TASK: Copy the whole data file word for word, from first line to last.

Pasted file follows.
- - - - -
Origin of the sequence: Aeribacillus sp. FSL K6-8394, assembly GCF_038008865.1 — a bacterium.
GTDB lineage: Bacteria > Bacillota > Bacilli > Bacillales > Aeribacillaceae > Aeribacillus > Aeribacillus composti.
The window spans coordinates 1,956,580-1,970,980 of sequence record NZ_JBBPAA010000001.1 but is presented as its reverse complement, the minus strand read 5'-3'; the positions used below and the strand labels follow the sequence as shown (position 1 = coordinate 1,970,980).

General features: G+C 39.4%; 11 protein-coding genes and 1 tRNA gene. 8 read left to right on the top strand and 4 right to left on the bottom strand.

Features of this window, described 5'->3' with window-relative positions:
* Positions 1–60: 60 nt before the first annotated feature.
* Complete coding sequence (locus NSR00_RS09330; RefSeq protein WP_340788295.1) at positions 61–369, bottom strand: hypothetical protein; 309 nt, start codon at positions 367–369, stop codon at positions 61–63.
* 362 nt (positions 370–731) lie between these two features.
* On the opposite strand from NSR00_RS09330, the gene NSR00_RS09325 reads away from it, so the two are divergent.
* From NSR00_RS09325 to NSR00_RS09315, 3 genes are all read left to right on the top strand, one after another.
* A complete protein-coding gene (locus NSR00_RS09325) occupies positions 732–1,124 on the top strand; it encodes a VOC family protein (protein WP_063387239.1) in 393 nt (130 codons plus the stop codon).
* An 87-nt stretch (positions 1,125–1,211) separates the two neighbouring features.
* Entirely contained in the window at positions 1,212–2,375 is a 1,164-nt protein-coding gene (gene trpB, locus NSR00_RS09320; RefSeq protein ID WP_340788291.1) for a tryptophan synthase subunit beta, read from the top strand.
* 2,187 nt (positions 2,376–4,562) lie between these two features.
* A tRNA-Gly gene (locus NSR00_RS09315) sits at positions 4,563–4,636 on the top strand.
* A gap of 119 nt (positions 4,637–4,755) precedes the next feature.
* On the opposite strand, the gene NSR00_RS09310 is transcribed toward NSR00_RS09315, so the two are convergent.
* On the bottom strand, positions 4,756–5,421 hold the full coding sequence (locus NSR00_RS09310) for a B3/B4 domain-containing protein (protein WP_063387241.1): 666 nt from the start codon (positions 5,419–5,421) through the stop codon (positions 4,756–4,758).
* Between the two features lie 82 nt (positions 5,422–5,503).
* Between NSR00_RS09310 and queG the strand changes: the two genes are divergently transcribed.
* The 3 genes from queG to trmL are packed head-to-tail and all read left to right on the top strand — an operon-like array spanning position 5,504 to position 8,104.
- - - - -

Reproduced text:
Origin of the sequence: Aeribacillus sp. FSL K6-8394, assembly GCF_038008865.1 — a bacterium.
GTDB lineage: Bacteria > Bacillota > Bacilli > Bacillales > Aeribacillaceae > Aeribacillus > Aeribacillus composti.
The window spans coordinates 1,956,580-1,970,980 of sequence record NZ_JBBPAA010000001.1 but is presented as its reverse complement, the minus strand read 5'-3'; the positions used below and the strand labels follow the sequence as shown (position 1 = coordinate 1,970,980).

General features: G+C 39.4%; 11 protein-coding genes and 1 tRNA gene. 8 read left to right on the top strand and 4 right to left on the bottom strand.

Features of this window, described 5'->3' with window-relative positions:
* Positions 1–60: 60 nt before the first annotated feature.
* Complete coding sequence (locus NSR00_RS09330; RefSeq protein WP_340788295.1) at positions 61–369, bottom strand: hypothetical protein; 309 nt, start codon at positions 367–369, stop codon at positions 61–63.
* 362 nt (positions 370–731) lie between these two features.
* On the opposite strand from NSR00_RS09330, the gene NSR00_RS09325 reads away from it, so the two are divergent.
* From NSR00_RS09325 to NSR00_RS09315, 3 genes are all read left to right on the top strand, one after another.
* A complete protein-coding gene (locus NSR00_RS09325) occupies positions 732–1,124 on the top strand; it encodes a VOC family protein (protein WP_063387239.1) in 393 nt (130 codons plus the stop codon).
* An 87-nt stretch (positions 1,125–1,211) separates the two neighbouring features.
* Entirely contained in the window at positions 1,212–2,375 is a 1,164-nt protein-coding gene (gene trpB, locus NSR00_RS09320; RefSeq protein ID WP_340788291.1) for a tryptophan synthase subunit beta, read from the top strand.
* 2,187 nt (positions 2,376–4,562) lie between these two features.
* A tRNA-Gly gene (locus NSR00_RS09315) sits at positions 4,563–4,636 on the top strand.
* A gap of 119 nt (positions 4,637–4,755) precedes the next feature.
* On the opposite strand, the gene NSR00_RS09310 is transcribed toward NSR00_RS09315, so the two are convergent.
* On the bottom strand, positions 4,756–5,421 hold the full coding sequence (locus NSR00_RS09310) for a B3/B4 domain-containing protein (protein WP_063387241.1): 666 nt from the start codon (positions 5,419–5,421) through the stop codon (positions 4,756–4,758).
* Between the two features lie 82 nt (positions 5,422–5,503).
* Between NSR00_RS09310 and queG the strand changes: the two genes are divergently transcribed.
* The 3 genes from queG to trmL are packed head-to-tail and all read left to right on the top strand — an operon-like array spanning position 5,504 to position 8,104.